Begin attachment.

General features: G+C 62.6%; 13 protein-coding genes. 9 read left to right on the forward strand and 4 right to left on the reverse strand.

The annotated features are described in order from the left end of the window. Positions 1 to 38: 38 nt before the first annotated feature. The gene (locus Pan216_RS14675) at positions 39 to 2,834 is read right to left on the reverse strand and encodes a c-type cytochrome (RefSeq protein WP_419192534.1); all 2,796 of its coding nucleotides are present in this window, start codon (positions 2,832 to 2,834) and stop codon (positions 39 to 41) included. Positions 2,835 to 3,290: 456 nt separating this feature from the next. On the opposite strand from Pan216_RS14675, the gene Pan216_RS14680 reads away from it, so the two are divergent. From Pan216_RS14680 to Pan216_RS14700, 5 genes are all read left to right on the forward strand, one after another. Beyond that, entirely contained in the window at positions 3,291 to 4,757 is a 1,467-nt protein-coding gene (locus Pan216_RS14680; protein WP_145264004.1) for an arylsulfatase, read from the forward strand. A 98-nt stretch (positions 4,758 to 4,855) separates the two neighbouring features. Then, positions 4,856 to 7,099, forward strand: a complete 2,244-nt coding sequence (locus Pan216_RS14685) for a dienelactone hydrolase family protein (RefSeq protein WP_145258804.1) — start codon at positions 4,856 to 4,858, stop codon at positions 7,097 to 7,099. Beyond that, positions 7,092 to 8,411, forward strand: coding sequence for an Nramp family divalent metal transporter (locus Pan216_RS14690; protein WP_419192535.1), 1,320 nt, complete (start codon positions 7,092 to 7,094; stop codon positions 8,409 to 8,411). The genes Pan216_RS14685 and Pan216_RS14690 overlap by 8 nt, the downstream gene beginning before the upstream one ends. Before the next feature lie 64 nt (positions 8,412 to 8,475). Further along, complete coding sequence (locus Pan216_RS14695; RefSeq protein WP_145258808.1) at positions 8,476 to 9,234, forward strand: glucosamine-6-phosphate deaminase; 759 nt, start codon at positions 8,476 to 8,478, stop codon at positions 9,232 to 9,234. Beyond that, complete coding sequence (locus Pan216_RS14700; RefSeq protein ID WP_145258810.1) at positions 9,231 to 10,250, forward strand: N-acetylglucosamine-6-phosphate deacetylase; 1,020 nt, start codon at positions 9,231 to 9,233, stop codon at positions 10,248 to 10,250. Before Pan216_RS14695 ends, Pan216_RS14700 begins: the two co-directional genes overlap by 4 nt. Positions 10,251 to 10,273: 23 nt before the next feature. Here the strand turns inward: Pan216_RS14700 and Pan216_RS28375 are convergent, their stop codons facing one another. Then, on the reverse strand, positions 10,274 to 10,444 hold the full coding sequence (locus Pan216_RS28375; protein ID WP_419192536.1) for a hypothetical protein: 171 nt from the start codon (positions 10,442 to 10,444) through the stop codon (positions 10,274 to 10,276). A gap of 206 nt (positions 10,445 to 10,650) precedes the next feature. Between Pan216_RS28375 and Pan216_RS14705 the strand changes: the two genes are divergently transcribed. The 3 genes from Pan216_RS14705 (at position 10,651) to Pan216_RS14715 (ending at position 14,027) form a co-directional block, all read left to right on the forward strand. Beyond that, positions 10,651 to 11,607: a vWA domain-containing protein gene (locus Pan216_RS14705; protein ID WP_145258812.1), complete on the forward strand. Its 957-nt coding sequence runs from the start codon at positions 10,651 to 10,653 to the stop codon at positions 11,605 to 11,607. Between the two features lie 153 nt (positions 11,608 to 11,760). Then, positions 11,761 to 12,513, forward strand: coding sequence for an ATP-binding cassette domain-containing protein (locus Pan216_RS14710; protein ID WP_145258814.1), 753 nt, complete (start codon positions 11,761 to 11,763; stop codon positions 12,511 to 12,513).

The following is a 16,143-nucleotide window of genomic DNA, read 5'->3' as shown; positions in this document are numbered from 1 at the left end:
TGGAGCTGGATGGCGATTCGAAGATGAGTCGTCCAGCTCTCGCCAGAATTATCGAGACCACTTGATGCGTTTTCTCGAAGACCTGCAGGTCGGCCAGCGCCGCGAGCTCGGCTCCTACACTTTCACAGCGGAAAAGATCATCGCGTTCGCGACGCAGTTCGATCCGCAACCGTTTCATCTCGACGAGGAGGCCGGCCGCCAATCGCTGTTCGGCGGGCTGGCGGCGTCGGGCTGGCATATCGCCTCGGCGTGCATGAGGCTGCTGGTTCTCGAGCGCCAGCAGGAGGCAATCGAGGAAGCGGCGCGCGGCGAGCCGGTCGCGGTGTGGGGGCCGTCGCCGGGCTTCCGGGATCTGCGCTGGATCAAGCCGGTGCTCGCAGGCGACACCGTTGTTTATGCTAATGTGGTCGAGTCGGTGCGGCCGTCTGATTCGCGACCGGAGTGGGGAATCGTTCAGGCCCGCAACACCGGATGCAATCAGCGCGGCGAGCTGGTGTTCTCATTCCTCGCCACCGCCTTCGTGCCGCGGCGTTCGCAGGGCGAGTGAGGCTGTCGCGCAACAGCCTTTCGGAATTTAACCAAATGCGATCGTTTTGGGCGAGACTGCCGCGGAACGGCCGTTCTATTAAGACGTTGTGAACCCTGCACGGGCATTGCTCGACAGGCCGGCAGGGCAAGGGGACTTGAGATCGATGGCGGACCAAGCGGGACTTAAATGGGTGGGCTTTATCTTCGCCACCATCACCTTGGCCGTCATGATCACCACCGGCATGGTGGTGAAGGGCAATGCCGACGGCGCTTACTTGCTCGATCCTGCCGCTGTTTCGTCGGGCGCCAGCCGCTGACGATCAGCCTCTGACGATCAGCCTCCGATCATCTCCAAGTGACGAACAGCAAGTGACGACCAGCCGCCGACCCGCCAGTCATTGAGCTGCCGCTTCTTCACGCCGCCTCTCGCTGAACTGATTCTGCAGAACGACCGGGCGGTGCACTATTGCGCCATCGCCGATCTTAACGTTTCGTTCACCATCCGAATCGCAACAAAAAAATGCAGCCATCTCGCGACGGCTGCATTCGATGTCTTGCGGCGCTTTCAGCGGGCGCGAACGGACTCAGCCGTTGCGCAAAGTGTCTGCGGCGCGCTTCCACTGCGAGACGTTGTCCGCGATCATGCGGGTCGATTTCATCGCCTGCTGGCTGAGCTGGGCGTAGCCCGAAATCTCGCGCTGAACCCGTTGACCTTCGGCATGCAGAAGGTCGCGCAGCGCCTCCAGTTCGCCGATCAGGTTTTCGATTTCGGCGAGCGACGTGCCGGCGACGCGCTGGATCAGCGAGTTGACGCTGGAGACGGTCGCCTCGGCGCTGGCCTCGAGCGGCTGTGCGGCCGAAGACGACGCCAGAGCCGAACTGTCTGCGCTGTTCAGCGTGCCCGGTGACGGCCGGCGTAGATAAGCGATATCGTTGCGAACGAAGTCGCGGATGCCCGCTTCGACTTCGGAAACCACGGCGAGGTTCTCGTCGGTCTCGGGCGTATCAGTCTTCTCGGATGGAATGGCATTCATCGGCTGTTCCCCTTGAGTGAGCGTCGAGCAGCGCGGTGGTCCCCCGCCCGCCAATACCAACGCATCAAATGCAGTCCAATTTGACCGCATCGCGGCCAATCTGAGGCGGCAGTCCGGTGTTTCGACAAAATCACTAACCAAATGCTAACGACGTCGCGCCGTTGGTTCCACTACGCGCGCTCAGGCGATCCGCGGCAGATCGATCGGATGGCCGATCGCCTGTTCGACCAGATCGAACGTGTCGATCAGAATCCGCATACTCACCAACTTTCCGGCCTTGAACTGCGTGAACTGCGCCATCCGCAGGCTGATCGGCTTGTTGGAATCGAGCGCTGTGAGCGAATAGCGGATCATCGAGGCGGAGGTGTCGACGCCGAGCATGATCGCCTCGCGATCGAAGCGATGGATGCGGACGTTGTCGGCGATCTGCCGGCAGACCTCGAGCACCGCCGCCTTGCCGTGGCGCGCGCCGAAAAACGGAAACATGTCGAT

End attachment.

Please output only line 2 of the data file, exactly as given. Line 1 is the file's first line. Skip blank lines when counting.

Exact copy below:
The annotated features are described in order from the left end of the window. Positions 1 to 38: 38 nt before the first annotated feature. The gene (locus Pan216_RS14675) at positions 39 to 2,834 is read right to left on the reverse strand and encodes a c-type cytochrome (RefSeq protein WP_419192534.1); all 2,796 of its coding nucleotides are present in this window, start codon (positions 2,832 to 2,834) and stop codon (positions 39 to 41) included. Positions 2,835 to 3,290: 456 nt separating this feature from the next. On the opposite strand from Pan216_RS14675, the gene Pan216_RS14680 reads away from it, so the two are divergent. From Pan216_RS14680 to Pan216_RS14700, 5 genes are all read left to right on the forward strand, one after another. Beyond that, entirely contained in the window at positions 3,291 to 4,757 is a 1,467-nt protein-coding gene (locus Pan216_RS14680; protein WP_145264004.1) for an arylsulfatase, read from the forward strand. A 98-nt stretch (positions 4,758 to 4,855) separates the two neighbouring features. Then, positions 4,856 to 7,099, forward strand: a complete 2,244-nt coding sequence (locus Pan216_RS14685) for a dienelactone hydrolase family protein (RefSeq protein WP_145258804.1) — start codon at positions 4,856 to 4,858, stop codon at positions 7,097 to 7,099. Beyond that, positions 7,092 to 8,411, forward strand: coding sequence for an Nramp family divalent metal transporter (locus Pan216_RS14690; protein WP_419192535.1), 1,320 nt, complete (start codon positions 7,092 to 7,094; stop codon positions 8,409 to 8,411). The genes Pan216_RS14685 and Pan216_RS14690 overlap by 8 nt, the downstream gene beginning before the upstream one ends. Before the next feature lie 64 nt (positions 8,412 to 8,475). Further along, complete coding sequence (locus Pan216_RS14695; RefSeq protein WP_145258808.1) at positions 8,476 to 9,234, forward strand: glucosamine-6-phosphate deaminase; 759 nt, start codon at positions 8,476 to 8,478, stop codon at positions 9,232 to 9,234. Beyond that, complete coding sequence (locus Pan216_RS14700; RefSeq protein ID WP_145258810.1) at positions 9,231 to 10,250, forward strand: N-acetylglucosamine-6-phosphate deacetylase; 1,020 nt, start codon at positions 9,231 to 9,233, stop codon at positions 10,248 to 10,250. Before Pan216_RS14695 ends, Pan216_RS14700 begins: the two co-directional genes overlap by 4 nt. Positions 10,251 to 10,273: 23 nt before the next feature. Here the strand turns inward: Pan216_RS14700 and Pan216_RS28375 are convergent, their stop codons facing one another. Then, on the reverse strand, positions 10,274 to 10,444 hold the full coding sequence (locus Pan216_RS28375; protein ID WP_419192536.1) for a hypothetical protein: 171 nt from the start codon (positions 10,442 to 10,444) through the stop codon (positions 10,274 to 10,276). A gap of 206 nt (positions 10,445 to 10,650) precedes the next feature. Between Pan216_RS28375 and Pan216_RS14705 the strand changes: the two genes are divergently transcribed. The 3 genes from Pan216_RS14705 (at position 10,651) to Pan216_RS14715 (ending at position 14,027) form a co-directional block, all read left to right on the forward strand. Beyond that, positions 10,651 to 11,607: a vWA domain-containing protein gene (locus Pan216_RS14705; protein ID WP_145258812.1), complete on the forward strand. Its 957-nt coding sequence runs from the start codon at positions 10,651 to 10,653 to the stop codon at positions 11,605 to 11,607. Between the two features lie 153 nt (positions 11,608 to 11,760). Then, positions 11,761 to 12,513, forward strand: coding sequence for an ATP-binding cassette domain-containing protein (locus Pan216_RS14710; protein ID WP_145258814.1), 753 nt, complete (start codon positions 11,761 to 11,763; stop codon positions 12,511 to 12,513).